There has been a surge in EA outreach towards university and high school students.
Generally a higher proportion of students show interest in EA compared to professionals, but just because it's easier to get people interested does not mean that it's the most impactful use of time.
This is potentially a mistaken use of limited community building resources and could lead to an imbalance in the age distribution of people interested in EA and bottleneck the future growth of EA or worse, lock EA into being a permanent youth movement.
To improve this situation, EA movement building organisations can make changes in the actions they promote for students. Students interested in community building could work in more neglected areas.
Why has EA community building been focused on students?
It seems that this is a historical coincidence rather than a deliberately chosen path. EA was founded in Oxford, mainly by students, and their initial community building was focused on Oxford, Cambridge and similar universities. Over the last ten years there has been multiple iterations, lessons learned and funding for university group organising. So it isn’t that surprising that there are lots of stories of people who heard about EA in university and then went on to get involved in EA.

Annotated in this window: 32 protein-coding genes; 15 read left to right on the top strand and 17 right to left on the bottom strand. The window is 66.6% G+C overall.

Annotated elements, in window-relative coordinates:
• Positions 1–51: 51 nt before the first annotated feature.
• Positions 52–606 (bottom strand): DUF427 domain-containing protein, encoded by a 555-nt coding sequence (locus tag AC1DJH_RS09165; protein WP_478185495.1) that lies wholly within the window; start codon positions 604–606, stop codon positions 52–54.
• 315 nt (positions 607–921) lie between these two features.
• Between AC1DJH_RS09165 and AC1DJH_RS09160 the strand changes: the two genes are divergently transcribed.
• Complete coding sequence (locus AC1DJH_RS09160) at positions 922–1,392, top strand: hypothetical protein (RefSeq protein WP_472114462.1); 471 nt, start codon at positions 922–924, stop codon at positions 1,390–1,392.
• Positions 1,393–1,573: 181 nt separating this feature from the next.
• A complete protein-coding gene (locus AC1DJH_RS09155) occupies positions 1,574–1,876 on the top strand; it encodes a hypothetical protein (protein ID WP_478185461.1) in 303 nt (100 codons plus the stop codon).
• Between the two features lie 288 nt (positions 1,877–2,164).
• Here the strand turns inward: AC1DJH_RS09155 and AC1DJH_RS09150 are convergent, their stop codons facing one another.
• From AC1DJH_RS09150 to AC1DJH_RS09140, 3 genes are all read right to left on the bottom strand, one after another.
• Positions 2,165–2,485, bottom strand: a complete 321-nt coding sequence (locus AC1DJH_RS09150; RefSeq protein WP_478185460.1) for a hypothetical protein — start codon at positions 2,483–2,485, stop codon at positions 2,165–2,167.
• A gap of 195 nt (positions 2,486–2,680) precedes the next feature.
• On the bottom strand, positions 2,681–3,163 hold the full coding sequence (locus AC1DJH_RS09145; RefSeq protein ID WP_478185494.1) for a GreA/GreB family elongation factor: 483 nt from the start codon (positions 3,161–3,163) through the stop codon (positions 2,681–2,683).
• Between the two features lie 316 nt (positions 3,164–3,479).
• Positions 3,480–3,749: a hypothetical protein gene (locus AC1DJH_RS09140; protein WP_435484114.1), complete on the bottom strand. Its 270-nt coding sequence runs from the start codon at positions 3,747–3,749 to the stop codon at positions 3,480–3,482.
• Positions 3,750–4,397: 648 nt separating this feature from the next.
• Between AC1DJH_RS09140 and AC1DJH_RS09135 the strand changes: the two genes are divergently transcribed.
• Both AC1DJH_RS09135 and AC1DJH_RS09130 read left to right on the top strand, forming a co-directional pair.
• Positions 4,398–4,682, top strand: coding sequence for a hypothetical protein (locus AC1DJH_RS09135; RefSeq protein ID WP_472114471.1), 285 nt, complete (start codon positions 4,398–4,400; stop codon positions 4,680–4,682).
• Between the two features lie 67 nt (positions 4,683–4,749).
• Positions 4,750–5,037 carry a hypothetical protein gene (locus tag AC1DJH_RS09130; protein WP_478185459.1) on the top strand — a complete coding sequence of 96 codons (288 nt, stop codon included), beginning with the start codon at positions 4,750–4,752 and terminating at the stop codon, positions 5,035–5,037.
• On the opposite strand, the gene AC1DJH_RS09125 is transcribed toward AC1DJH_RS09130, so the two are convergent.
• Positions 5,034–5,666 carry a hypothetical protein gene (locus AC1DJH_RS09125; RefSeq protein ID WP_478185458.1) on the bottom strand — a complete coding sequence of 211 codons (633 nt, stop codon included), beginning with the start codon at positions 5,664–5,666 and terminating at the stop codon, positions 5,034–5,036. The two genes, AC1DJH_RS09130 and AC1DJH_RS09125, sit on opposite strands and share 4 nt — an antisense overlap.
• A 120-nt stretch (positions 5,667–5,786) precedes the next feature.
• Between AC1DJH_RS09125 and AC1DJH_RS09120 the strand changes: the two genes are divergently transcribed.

This is in contrast to community building efforts for professional, cause and interest groups which have started to become more organised in the last couple of years, with some of them having full time organisers for the first time this year (EA Consulting Network, UK Civil Service). There has been a lot less time to see the potential outcomes of this work in direct comparison to university group organising.
Some people have said that they focus on students because they show more interest in EA than professionals. This is likely true, it definitely seems that it’s easier for students to attend events and get more involved with EA sooner. I think even if students are 10 times more likely to get involved, this may be a mistaken strategy to pursue.
It's a mistake to focus on students